To support such scenarios, cfix now allows you to annotate a fixture to enable Anonymous Thread Auto-Registration, which means that newly spawned threads are automatically registered with cfix — no usage of CfixCreateThread required. Thanks to this feature, writing multi-threaded tests becomes straightforward — and integrating with libraries such as boost does not pose a problem any more.

For more details about this feature, please refer to the respective section in the cfix documentation.

As always, updated binaries and source code are available on Sourceforge.

How to customize test run execution to make your cfix test runs more effective

One of the features introduced back in cfix 1.2 was the ability to customize test execution with the command line parameters -fsr and -fsf. Using these switches can make your test runs more effective and can help simplify debugging — so it is worth spending a minute on this topic.

Assume our test run comprises two fixtures, Fixture A and Fixture B. As fixtures are always run in alphabetic order, and tests run in the order they are defined, the first test to be executed is Test 1 of Fixture A, followed by Test 2 of Fixture A, and so on. Assuming all tests of Fixture A succeed, execution then proceeds with the first test of Fixture B. The following figure illustrates this:

Successful execution of a unit testing suite

Things get interesting when one of the tests fails: Let us assume Test 2 of Fixture A leads to a failed assertion. The default behavior of cfix, which equals the behavior of JUnit and NUnit, is to report the failure and proceed with Test 3 of the same fixture:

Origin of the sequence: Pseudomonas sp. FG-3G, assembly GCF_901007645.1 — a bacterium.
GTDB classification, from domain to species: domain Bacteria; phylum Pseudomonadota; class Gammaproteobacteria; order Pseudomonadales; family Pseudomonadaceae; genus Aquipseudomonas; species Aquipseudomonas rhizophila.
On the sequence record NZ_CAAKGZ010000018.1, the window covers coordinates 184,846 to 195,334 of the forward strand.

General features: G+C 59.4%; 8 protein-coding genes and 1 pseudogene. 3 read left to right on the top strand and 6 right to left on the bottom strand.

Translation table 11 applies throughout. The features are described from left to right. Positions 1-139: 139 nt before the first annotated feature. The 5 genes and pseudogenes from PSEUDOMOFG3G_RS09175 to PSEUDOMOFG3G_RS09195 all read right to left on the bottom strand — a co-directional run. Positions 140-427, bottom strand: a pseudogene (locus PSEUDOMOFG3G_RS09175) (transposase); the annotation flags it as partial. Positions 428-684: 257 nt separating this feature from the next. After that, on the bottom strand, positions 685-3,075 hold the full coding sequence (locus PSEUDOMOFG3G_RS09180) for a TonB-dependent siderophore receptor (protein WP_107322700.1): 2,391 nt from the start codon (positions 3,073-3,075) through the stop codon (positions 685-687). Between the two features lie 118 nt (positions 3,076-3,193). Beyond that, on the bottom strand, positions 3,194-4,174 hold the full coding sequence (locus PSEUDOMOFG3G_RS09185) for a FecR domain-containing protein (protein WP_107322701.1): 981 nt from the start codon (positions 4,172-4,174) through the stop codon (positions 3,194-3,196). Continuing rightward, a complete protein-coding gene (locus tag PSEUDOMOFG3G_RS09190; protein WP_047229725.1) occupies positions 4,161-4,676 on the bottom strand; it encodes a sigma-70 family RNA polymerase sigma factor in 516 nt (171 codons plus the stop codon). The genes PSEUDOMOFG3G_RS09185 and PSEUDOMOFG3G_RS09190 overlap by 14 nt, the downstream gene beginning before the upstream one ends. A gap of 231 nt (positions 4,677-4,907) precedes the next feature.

Execution resumes after a failed unit test

In many cases, this is the appropriate thing to do — letting the test run to completion and figure out the reasons for the failure afterwards. But in certain scenarios, resuming with Test 3 might not be the smartest thing to do — rather, as soon as a test fails, execution should proceed with the next fixture. This is what -fsf (short-circuit fixture”) does:

Short-circuiting the fixture

Once a test case has failed, all remaining tests of the same fixture are skipped.

When debugging, even resuming at the next fixture is often not desired. Rather, as soon as one test fails, you may immediately want to take a closer a look at the failure, so resuming the run is mute. -fsr (short-circuit run”) does right that: It aborts the run immediately.

Short-circuiting the run

By the way — in Visual Assert, you can quickly access these options in the Options menu in the Test Explorer window:

Visual Assert Test Explorer


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About me

Johannes Passing, M.Sc., living in Berlin, Germany.

Besides his consulting work, Johannes mainly focusses on Win32, COM, and NT kernel mode development, along with Java and .Net. He also is the author of cfix, a C/C++ unit testing framework for Win32 and NT kernel mode, Visual Assert, a Visual Studio Unit Testing-AddIn, and NTrace, a dynamic function boundary tracing toolkit for Windows NT/x86 kernel/user mode code.

Contact Johannes: jpassing (at) acm org

Johannes' GPG fingerprint is BBB1 1769 B82D CD07 D90A 57E8 9FE1 D441 F7A0 1BB1.